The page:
Saturday, November 15, 2008

Dalian: East Meets West

Here are a few random shots illustrating just a few of the many ways in which East meets West here in Dalian. The billboard pictures were taken on a quick light-rail trip to Ka Fa Qu, a specially designated zone for high-tech investment by Western corporations just north of Dalian. The pictures at the bakery were taken in the Roosevelt Shopping Mall in downtown Dalian. The classroom pictures were taken on the day when I introduced trick-or-treating to my students. Our classrooms have no computers, no video or CD players. The departmental photocopier hasn't worked in weeks. Several of my classrooms do not have operating electrical outlets, so I have bought batteries for a boombox to take to class. There are rumors that the heat will be turned on soon, but right now (15 November) the students live and work in unheated dorms (eight to a room, no showers in most buildings). But look at these smiling faces! These students are an absolute joy to teach.

Beijing: Exploring the hutongs

Beijing still has many ancient neighborhoods known as "hutongs." The city's skyline is marked by countless new high-rise apartment complexes, but millions of residents live in the closely packed alleyways of the hutongs. These neighborhoods began as the homes of affluent imperial officials living just outside the Forbidden City. They were originally laid out as spacious walled courtyard dwellings similar to a Roman villa or a Spanish hacienda, but they gradually evolved into densely crowded neighborhoods consisting of small one-story buildings crowded around tiny twisting alleyways. Some of the hutongs remain much as they were in earlier times, but in a process that is familiar to Washingtonians some are being gentrified into comfortable up-scale homes, shops, and inns, while others are being bulldozed away to make way for new development. Our walk took us through several areas near the Forbidden City, including a tradtional hutong and one that is undergoing renovation.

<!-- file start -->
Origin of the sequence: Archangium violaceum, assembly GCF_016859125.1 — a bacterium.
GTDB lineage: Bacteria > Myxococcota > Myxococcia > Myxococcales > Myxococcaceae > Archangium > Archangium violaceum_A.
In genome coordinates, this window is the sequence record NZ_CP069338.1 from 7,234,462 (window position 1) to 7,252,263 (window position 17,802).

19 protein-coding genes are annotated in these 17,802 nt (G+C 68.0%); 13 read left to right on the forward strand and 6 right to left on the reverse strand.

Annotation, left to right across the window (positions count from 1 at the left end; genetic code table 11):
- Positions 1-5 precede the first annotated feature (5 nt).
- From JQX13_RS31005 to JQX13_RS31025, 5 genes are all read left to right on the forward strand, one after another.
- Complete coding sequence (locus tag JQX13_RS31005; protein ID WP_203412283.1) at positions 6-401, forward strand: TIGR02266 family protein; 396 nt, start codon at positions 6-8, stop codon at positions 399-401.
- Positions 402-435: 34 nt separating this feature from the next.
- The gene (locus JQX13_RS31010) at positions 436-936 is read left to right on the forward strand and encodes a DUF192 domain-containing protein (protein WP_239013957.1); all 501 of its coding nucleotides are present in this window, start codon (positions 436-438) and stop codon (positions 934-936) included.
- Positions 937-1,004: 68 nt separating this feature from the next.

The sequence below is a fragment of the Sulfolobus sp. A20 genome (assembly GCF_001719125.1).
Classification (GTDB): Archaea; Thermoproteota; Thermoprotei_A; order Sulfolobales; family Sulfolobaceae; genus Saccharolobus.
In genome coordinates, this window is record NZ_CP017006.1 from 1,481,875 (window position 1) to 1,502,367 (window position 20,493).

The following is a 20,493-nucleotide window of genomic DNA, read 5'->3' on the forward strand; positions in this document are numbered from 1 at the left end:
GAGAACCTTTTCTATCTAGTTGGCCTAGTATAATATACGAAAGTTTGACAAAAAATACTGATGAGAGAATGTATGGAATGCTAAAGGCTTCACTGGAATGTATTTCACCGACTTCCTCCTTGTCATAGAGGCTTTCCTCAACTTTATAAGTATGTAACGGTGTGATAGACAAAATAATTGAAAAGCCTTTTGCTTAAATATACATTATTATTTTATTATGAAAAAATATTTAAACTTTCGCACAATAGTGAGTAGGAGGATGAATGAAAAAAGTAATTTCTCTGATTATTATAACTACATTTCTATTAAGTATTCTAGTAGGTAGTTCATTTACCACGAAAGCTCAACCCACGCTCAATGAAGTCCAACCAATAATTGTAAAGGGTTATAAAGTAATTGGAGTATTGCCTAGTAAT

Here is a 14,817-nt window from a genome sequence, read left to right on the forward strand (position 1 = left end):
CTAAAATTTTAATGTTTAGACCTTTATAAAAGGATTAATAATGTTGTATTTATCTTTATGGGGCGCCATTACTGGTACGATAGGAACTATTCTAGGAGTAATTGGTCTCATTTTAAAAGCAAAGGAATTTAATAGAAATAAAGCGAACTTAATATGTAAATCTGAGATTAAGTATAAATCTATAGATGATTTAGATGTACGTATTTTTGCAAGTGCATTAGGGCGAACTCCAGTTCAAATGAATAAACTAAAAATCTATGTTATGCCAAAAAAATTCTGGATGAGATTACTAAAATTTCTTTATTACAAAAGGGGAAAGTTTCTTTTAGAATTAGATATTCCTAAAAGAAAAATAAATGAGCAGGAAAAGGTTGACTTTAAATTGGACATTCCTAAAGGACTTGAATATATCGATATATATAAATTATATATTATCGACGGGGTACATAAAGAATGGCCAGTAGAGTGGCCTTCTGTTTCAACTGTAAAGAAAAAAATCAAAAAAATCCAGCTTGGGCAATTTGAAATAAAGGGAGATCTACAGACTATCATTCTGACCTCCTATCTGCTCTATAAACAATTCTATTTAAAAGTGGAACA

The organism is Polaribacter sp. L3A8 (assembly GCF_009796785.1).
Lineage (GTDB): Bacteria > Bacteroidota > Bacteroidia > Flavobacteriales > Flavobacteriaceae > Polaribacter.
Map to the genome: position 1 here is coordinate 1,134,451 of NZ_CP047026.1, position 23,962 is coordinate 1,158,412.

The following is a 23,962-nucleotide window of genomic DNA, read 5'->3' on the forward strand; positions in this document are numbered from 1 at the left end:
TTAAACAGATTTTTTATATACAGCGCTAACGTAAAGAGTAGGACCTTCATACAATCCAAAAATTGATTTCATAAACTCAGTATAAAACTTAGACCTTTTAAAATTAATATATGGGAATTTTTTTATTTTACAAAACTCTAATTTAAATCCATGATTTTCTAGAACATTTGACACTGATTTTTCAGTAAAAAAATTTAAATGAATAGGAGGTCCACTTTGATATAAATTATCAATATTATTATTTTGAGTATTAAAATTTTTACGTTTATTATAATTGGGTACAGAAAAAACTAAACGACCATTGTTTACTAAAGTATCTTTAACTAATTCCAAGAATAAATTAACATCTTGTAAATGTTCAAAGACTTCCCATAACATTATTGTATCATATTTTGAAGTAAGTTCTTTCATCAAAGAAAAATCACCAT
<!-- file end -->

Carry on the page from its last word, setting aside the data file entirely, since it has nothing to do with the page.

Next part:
Friday, November 14, 2008

Beijing: Summer Palace

We spent all day Monday wandering through the extensive grounds of the Summer Palace, a quiet country refuge for the imperial court laid out in the late 1700s and extended and rebuilt twice (in the 1860s and after 1902) by the Empress Dowager Cixi, one of the most powerful and enigmatic women in Chinese history. (She effectively deposed both her son and her nephew in order to rule as regent for half a century. Her personal excesses and political blunders led to the demise of the last imperial dynasty in 1912). The weather was sunny and warm -- perfect for a stroll and a picnic.

The Summer Palace consists of a large lake to the south and a steep hill to the north. The lake has numerous pavilions, artificial islands, charming bridges and causeways. The hill is covered with shady tree-lined walkways, palaces, temples, gardens, and living quarters for the imperial court. The names of these cool, peaceful spots are a delight in themselves: Hall of Jade Ripples (where Cixi imprisoned the emperor), Hall of Benevolence and Longevity, Garden of Virtue and Harmony, the Cloud Dispelling Gate, Hall of Good Sight, Hall of Heralding Spring, Pavillion of Forgotten Desires and Accompanying Clouds, Pavillion with Fish and Algae, Hall for Listening to Orioles, Tower of the Fragrance of Buddha, etc.

Thursday, November 13, 2008

Beijing: The Great Wall